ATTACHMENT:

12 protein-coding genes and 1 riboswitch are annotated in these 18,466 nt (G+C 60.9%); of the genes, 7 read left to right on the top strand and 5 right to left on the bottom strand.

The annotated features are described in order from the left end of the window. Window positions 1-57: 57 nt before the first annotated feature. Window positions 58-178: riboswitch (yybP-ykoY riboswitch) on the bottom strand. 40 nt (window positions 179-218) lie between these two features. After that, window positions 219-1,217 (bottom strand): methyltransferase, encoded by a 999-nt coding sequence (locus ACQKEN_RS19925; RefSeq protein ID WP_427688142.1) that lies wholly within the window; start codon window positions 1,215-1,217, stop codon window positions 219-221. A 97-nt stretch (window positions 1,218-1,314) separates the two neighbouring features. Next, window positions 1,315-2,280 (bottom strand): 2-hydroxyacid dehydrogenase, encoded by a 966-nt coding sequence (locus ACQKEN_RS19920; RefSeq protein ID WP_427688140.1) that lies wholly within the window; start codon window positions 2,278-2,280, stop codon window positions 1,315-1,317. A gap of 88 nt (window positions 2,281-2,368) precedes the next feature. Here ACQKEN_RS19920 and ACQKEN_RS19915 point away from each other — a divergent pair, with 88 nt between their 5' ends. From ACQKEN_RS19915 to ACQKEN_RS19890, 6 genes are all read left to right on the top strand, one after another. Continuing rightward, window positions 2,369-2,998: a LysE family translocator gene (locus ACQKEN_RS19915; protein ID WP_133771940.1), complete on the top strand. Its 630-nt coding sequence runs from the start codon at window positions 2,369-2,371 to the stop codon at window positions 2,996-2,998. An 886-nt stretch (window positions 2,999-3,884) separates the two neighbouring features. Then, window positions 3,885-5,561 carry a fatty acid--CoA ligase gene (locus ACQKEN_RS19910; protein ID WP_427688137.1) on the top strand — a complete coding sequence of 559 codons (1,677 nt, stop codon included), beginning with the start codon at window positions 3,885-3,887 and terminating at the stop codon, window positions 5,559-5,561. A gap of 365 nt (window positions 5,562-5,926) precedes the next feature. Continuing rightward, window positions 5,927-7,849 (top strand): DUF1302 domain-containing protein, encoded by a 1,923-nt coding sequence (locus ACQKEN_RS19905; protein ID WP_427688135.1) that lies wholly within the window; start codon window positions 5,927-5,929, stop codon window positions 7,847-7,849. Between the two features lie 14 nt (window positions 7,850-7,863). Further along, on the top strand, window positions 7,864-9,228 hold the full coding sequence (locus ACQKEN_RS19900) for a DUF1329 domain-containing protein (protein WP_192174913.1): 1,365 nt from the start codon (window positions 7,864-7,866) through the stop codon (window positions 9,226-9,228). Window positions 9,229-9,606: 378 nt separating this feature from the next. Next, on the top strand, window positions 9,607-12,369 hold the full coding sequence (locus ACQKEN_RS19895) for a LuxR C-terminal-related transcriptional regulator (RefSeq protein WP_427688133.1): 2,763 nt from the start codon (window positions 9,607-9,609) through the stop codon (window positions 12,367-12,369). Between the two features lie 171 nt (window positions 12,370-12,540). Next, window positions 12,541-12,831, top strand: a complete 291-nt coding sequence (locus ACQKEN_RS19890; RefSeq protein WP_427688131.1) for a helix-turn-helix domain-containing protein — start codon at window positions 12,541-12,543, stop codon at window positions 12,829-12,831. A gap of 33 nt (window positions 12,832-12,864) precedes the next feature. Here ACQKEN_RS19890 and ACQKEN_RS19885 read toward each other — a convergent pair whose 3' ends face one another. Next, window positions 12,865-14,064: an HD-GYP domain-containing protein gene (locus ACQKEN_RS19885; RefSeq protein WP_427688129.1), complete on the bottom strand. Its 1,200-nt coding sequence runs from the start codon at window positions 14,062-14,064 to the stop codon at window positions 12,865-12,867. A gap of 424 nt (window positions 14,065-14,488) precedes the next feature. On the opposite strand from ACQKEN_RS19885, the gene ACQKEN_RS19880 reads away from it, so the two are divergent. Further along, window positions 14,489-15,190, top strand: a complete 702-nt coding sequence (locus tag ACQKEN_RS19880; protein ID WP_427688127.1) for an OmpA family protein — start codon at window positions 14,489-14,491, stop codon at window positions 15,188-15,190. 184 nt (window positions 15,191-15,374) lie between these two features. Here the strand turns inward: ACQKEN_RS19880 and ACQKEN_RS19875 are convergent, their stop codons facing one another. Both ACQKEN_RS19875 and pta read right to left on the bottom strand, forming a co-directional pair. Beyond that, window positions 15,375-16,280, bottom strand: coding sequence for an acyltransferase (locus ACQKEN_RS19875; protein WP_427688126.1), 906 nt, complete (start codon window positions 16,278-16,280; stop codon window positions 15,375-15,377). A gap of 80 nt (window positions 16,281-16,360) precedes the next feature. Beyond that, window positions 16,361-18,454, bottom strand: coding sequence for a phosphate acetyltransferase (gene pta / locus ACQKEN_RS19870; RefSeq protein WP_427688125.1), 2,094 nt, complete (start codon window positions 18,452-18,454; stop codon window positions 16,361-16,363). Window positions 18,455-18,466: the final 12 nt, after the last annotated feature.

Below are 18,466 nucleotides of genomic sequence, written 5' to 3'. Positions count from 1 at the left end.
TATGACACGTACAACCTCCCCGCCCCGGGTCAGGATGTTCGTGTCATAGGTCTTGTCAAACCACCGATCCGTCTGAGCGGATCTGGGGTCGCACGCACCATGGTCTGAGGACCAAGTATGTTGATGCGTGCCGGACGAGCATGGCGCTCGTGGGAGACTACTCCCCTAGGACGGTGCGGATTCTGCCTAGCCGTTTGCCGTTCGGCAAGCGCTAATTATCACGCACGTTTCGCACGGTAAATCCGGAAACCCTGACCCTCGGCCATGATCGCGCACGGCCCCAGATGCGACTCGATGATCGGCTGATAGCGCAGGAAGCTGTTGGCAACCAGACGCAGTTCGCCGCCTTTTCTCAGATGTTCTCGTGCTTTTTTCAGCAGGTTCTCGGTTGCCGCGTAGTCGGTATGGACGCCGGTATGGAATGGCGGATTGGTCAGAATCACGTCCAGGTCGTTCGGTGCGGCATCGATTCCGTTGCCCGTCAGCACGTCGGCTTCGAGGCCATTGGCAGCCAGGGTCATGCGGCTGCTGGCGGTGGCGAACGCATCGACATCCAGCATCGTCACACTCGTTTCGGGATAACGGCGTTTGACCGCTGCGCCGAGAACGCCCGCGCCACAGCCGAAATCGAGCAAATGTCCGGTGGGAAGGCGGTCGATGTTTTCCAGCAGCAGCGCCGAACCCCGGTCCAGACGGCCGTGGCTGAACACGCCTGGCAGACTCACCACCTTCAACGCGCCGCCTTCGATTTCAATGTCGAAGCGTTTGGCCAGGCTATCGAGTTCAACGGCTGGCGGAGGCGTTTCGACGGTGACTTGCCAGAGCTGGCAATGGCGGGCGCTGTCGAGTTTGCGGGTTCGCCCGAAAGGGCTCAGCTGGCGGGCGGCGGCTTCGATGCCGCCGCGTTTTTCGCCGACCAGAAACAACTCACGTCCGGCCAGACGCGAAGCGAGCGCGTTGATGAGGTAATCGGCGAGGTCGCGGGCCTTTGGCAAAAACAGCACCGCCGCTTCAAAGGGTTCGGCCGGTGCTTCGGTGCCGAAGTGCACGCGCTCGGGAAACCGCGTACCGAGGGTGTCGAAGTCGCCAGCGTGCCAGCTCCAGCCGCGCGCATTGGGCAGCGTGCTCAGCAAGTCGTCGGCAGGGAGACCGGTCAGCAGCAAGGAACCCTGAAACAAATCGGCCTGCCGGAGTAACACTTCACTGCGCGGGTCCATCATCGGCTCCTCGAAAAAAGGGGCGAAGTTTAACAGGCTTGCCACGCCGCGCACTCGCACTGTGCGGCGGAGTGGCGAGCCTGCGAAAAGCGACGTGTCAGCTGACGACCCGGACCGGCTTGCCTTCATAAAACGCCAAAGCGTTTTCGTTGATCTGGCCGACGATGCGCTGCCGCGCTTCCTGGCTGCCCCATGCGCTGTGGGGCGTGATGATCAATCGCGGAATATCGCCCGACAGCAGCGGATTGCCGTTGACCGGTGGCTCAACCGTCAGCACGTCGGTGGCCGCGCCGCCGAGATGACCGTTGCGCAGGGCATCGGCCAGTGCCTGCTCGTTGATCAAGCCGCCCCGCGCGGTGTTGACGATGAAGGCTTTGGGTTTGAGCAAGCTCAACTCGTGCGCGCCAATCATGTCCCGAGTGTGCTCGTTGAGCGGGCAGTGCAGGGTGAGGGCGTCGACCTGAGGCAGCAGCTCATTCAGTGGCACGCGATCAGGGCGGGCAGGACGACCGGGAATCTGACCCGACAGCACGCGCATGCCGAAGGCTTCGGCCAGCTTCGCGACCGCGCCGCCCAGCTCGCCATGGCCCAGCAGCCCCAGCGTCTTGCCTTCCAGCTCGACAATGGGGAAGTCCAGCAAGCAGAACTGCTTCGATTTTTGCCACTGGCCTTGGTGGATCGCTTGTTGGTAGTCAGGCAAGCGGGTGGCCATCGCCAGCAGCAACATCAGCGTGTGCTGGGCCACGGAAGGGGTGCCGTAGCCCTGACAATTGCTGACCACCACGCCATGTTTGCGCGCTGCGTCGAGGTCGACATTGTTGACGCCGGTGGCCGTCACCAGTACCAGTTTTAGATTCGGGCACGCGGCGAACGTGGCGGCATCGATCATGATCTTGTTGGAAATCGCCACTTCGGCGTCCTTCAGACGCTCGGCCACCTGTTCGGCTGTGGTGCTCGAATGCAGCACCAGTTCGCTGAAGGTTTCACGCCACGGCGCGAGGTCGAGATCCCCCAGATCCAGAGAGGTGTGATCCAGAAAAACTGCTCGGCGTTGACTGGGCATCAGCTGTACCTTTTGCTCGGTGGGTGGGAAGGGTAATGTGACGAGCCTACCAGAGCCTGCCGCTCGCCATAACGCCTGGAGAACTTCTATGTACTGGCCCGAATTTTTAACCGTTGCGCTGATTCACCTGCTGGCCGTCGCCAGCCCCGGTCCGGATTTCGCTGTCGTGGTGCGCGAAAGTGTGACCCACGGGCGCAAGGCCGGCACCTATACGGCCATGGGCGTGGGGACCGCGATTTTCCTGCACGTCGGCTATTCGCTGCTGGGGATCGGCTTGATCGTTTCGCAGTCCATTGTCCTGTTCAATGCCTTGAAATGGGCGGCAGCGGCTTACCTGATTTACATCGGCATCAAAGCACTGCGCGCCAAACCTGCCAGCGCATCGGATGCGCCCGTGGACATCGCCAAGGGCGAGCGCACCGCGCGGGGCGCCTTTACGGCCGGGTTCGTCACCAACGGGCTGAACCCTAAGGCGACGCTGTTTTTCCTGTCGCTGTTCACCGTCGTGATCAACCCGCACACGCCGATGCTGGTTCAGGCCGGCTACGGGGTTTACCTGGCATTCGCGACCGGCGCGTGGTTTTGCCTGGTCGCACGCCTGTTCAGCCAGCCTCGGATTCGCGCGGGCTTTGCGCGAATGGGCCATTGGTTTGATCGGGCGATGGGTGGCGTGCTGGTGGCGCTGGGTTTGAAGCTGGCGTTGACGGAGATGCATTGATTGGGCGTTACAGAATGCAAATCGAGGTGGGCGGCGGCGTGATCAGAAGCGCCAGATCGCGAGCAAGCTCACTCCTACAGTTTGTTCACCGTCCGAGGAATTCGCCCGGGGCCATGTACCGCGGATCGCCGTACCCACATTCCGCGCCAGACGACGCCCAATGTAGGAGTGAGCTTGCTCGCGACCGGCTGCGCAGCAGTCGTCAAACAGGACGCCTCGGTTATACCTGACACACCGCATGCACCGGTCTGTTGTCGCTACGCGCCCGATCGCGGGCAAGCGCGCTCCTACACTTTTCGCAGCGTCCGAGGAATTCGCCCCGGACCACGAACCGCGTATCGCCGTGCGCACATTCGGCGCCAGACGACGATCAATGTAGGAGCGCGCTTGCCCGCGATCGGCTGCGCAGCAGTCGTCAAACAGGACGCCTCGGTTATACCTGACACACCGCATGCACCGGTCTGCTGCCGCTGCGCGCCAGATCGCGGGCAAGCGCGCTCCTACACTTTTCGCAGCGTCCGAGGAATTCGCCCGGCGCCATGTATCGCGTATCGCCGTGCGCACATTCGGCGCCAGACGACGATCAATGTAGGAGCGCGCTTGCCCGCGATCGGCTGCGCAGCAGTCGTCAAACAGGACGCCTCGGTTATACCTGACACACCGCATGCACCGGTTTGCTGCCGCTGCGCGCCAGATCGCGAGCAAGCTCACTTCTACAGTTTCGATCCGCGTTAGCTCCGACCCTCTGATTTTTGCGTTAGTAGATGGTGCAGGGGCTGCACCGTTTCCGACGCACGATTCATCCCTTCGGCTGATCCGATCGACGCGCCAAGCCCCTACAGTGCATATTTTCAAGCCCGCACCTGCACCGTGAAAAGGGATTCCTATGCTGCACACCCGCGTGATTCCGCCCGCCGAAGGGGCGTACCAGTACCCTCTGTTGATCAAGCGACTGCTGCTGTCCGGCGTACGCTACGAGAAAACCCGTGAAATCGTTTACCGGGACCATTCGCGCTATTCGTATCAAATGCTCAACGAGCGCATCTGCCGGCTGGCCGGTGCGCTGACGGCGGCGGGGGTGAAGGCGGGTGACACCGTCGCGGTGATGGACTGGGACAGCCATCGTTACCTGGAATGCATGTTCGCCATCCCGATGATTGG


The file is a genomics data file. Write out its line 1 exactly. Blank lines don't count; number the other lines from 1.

12 protein-coding genes and 1 riboswitch are annotated in these 18,466 nt (G+C 60.9%); of the genes, 7 read left to right on the top strand and 5 right to left on the bottom strand.